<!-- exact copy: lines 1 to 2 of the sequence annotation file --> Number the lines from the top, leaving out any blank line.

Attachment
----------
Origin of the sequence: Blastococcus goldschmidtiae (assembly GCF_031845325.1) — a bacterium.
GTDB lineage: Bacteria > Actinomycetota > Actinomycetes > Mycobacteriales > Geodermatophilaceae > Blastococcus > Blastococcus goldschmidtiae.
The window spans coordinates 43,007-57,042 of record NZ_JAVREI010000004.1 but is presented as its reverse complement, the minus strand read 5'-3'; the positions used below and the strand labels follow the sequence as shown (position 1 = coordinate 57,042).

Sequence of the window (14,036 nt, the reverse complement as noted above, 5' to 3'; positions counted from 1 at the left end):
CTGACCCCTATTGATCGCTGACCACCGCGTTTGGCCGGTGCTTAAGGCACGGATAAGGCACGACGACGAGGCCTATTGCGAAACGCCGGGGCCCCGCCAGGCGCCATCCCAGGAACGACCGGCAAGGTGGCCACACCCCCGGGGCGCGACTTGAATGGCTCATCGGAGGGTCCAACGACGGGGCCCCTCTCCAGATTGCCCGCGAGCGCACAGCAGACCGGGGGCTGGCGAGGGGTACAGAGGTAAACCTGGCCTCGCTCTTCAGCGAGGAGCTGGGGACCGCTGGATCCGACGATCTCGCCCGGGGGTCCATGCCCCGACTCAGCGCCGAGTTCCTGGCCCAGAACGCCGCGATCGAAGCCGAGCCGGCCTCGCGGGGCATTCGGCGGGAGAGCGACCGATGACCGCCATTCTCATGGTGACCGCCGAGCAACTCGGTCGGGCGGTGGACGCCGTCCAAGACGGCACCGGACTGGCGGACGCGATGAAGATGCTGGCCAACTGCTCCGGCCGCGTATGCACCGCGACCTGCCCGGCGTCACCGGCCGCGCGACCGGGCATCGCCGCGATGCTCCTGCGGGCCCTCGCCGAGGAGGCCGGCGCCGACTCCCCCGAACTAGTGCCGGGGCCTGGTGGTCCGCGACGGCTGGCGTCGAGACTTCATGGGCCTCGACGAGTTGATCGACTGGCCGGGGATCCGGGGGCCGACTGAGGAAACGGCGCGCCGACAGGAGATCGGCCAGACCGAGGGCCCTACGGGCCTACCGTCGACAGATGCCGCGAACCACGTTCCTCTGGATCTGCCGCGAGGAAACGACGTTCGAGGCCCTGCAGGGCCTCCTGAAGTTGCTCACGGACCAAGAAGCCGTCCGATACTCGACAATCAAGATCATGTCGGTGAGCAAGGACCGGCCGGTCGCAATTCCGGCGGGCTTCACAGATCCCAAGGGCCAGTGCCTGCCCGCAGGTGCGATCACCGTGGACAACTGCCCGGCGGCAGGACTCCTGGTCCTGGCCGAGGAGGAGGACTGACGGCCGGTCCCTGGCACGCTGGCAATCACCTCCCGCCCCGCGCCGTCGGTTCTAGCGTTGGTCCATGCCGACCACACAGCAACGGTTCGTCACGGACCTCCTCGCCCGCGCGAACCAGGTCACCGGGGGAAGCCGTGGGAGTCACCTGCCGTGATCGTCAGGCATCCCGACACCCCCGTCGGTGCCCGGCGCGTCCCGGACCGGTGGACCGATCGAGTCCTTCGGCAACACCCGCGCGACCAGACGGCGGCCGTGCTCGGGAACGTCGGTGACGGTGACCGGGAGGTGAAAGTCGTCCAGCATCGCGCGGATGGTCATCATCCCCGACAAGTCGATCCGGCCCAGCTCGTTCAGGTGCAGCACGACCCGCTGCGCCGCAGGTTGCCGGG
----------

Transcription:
Origin of the sequence: Blastococcus goldschmidtiae (assembly GCF_031845325.1) — a bacterium.
GTDB lineage: Bacteria > Actinomycetota > Actinomycetes > Mycobacteriales > Geodermatophilaceae > Blastococcus > Blastococcus goldschmidtiae.